An inter-departmental independent investigation team was formed that recommended Agni’s KKN grade be revise from C to A/B. The team also recommended that the perpetrator write an apology and attend a mandatory counseling session for sexual abusers.

On Tuesday, in response to the Balairung article, Fisipol UGM posted a statement on its Instagram account, @fisipolugm, reiterating its commitment to “side with victim”.

“With this, Fisipol UGM states that we side with the survivor to find justice and a thorough solution to the problem,” the statement said.

It also said that steps had been taken to deal with “Agni’s” case, including a letter it sent to the rector on December 22, 2017, that asked the university to manage the case thoroughly.

Fisipol said that the rector arranged a closed meeting with relevant parties in response to its letter, and agreed during the meeting to set up an investigation team that involved several departments. The rector also agreed to sanction the DKPM officials for their “ignorance” in their initial handling of the incident until “the survivor” reported the case to Fisipol.

Trauma counselling
During the same meeting, Fisipol said it agreed to engage psychologists to provide trauma counseling for “the survivor”.

The statement continued that, after an intensive investigation, the team submitted its recommendations to the rector on July 20, 2018, which included punishment for the perpetrator, protection and support for the victim and improvements to managing the KKN programme.

“This is why Fisipol UGM is pushing for a thorough and speedy management of the case by implementing the follow-up measures as recommended by the investigation team,” the statement said, ending with a call to all parties to create a campus that was free from sexual abuse.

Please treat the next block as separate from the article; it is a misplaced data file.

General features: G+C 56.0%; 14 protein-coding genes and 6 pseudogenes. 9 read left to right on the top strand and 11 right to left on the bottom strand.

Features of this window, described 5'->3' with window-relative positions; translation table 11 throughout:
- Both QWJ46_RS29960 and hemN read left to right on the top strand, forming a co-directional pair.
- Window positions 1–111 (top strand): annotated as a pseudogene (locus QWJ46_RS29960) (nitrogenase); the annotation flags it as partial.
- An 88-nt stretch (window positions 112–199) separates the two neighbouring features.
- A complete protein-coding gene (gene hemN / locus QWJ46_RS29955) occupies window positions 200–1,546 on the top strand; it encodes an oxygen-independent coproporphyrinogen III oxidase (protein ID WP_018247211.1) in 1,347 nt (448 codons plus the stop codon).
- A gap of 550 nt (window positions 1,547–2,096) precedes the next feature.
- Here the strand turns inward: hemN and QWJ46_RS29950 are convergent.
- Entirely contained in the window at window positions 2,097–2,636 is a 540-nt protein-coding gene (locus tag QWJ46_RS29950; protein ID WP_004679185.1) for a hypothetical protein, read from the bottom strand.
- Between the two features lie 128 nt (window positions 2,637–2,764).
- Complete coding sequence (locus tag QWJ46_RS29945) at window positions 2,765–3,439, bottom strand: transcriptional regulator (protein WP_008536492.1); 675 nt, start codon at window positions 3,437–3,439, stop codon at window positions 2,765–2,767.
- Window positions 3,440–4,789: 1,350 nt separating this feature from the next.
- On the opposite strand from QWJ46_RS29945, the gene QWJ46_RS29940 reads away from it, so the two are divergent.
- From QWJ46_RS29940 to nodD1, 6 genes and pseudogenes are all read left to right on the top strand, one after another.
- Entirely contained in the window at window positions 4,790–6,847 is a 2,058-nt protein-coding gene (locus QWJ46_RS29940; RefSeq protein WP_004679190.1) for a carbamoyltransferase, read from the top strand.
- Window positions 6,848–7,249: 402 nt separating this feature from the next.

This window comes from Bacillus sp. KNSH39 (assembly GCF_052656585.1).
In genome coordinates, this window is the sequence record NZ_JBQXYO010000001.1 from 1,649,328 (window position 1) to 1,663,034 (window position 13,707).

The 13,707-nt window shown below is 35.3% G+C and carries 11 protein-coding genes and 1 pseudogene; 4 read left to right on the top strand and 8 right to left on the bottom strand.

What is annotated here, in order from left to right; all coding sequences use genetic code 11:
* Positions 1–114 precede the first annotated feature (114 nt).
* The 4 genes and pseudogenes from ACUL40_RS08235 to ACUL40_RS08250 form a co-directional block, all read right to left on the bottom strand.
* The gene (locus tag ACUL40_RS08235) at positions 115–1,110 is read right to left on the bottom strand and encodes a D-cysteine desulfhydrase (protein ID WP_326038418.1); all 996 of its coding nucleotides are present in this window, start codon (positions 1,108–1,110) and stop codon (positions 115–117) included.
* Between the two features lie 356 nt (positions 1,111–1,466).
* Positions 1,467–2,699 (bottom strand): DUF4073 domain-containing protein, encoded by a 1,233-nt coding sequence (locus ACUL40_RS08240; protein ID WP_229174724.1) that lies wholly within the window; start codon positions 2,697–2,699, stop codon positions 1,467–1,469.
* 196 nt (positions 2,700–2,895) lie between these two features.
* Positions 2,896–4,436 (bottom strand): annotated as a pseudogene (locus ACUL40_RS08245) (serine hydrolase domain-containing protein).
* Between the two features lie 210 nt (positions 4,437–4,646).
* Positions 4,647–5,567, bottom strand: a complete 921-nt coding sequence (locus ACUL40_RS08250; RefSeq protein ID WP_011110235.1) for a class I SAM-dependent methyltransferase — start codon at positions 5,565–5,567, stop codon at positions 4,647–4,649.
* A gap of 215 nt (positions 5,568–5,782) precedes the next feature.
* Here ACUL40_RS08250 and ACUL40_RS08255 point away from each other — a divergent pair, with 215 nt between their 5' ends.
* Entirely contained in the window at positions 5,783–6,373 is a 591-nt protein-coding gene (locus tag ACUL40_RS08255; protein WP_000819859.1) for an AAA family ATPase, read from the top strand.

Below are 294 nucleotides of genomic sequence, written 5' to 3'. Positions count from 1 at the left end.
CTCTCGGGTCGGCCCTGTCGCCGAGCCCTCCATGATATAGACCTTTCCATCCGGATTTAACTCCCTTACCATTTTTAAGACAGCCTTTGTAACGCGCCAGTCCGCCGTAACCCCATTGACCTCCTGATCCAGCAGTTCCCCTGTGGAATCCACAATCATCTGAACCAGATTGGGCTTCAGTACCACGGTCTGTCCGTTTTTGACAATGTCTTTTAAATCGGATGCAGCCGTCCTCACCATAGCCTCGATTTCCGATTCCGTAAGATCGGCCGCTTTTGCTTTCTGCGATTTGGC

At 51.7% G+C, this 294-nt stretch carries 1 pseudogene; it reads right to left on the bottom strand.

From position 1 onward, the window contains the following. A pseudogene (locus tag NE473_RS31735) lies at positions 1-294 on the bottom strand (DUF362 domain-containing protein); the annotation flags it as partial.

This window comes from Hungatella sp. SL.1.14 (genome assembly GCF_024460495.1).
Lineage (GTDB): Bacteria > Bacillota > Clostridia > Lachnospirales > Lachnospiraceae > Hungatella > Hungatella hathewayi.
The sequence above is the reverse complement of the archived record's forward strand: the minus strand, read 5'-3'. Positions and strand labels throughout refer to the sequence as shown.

Separately, UGM public relations and protocol head Ariani said the university would continue its work to make sure that the victim received protection and justice.

“Next, UGM will soon take the necessary real steps to take the case to the legal domain,” Ariana said in a statement issued on Tuesday.

Other UGM cases
In 2016, a sexual abuse case that involved several female victims among Fisipol students rocked the university. The perpetrator, EH, was a respected lecturer and the head of the international relations department at the time of the incident.

EH was stripped of his positions, but is still officially employed as a UGM lecturer.

The investigative report in the Balairung student magazine also cited other unresolved sexual assault cases at UGM.

Sexual assault at universities

Many commentators believe that the incidents of sexual assault at universities that have emerged in the public eye are a mere tip of the iceberg.

In 2008, the University of Indonesia (UI) Law School received sexual assault reports from several students on a lecturer, TN.

As in the case of UGM’s EH, TN also sexually assaulted his students during one-on-one thesis consultations. TN was later dismissed from UI but he was still being interviewed by the media.

Women’s empowerment and rights activist Damairia Pakpahan said she had represented a sexual assault victim of a humanities lecturer at UGM, but that the case did not go anywhere.

The reporters are Jakarta Post journalists.


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MIL OSI – Source: Evening Report Arts and Media

Fiji gender groups welcome 56 women candidates, slam lack of diversity

Participants in the Fiji Young Women’s Forum in Labasa, Fiji, earlier this year. Image: FWRM

Pacific Media Centre Newsdesk

A Fiji women’s coalition has praised the confirmation of 56 female candidates for the 2018 Fiji national elections next week, but warned over the lack of diverse young women in national decision making.

Diverse Voices and Action for Equality (DIVA) said in a statement today women were under-represented at all levels of decision making in Fiji, including formal and informal governance processes.

This meant women – including diverse young women – did not have equal influence over policy decisions that affected their lives.

The Fiji Young Women’s Forum (FYWF) congratulated six young women candidates under 30 years of age, saying it looked forward to engaging in their leadership